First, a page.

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View the photo of the lynching which was made into a postcard (note: this image may be disturbing to some)
The Story
[Document]Without Sanctuary, a book of photographs of lynchings
[Document]Clayton-Jackson-McGhie Memorial Committee, for information about the memorial
[Document]Excerpts of The Lynchings in Duluth, by Michael Fedo
[Document]Minnesota Historical Society, Duluth lynchings online resource
[Document]African American Curriculum Exchange at the University of Minnesota's Givens Foundation

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Duluth still deals with racism
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View the street on the day after the lynching and the way the same location looks today.
SOME RESIDENTS OF DULUTH WORKED FOR YEARS to commemorate something most people tried for years to forget, a lynching. In 2001, officials unveiled a memorial marking the spot where in 1920 the crowd of up to 10,000 watched three black men hanged from a downtown lamppost. They say the lynching provides an important history lesson for a city that still has problems with racism.

The corner where the men were strung up is in a gritty part of downtown Duluth. Patrons at the Kozy Bar are mostly people who are down on their luck. The Shrine Auditorium stands as it did in 1920. Up until last year, there was nothing to mark what happened here on that mid-June night. About 50 people working for nearly a year to change that. Heidi Bakk-Hanson is one of them.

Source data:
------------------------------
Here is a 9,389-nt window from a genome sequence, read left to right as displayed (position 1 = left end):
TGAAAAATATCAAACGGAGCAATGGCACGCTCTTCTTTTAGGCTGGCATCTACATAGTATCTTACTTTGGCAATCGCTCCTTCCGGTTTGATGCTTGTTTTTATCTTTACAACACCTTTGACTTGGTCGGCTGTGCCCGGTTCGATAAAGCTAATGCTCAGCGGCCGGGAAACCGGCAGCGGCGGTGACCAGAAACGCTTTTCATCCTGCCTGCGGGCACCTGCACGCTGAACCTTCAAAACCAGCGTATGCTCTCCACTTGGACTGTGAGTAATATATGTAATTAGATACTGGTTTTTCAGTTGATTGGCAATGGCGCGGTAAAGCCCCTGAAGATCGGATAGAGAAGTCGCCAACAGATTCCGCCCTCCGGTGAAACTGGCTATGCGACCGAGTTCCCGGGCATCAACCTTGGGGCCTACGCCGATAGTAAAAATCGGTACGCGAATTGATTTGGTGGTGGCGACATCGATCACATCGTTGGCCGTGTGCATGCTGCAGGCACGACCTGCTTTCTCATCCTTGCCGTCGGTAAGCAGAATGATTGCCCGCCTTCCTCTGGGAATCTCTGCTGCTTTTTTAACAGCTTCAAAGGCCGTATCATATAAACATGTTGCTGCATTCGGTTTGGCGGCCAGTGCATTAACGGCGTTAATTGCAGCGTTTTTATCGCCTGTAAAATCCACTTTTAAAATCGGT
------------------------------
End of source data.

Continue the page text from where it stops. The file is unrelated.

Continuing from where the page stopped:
"I work right there, down the block at Carlson Books. So I walked past here twice every day for three years after I heard about it. And it drove me nuts because there's nothing here, there's no marker. When you stand here and you imagine 10,000 people just along this street, it's overwhelming," she says.

Bakk-Hanson is part of the Clayton-Jackson-McGhie Memorial Committee. The group was successful in creating a pocket park with a memorial sculpture here. Bakk-Hanson and others say a physical reminder of the lynching is important - but not just to teach people about history. About half of the committee members are African-Americans, and they say the racism that led to the deaths of three innocent men in 1920 is still very much a part of Duluth life.

Melissa Taylor's family has been in Duluth for three generations, but she says many people here still treat her like an outsider.

"I still feel it when I walk into an all-white setting. I still feel it when I walk down the street and people turn their heads to stare. I still feel that incredibly tense kind of - I wouldn't call it hate - but it's certainly that you're different," says Taylor.

" This isn't a project to raise money to build a memorial. This is a project to get our community thinking about the future of racial equality in Duluth. "

- Deputy police chief Bob Grytdahl

Taylor says the memorial is a positive way to work on the racism, a chance to try to break down some of the suspicions and misunderstandings between the races in Duluth.

Another committee member, Portia Johnson, raised her children and grandchildren in Duluth. Johnson works for the county and volunteers her time on public boards and committees. She keeps her hair short and wears a ball cap, and sometimes she's mistaken for a young man. When she bought a new Jeep, she worried the police might pull her over.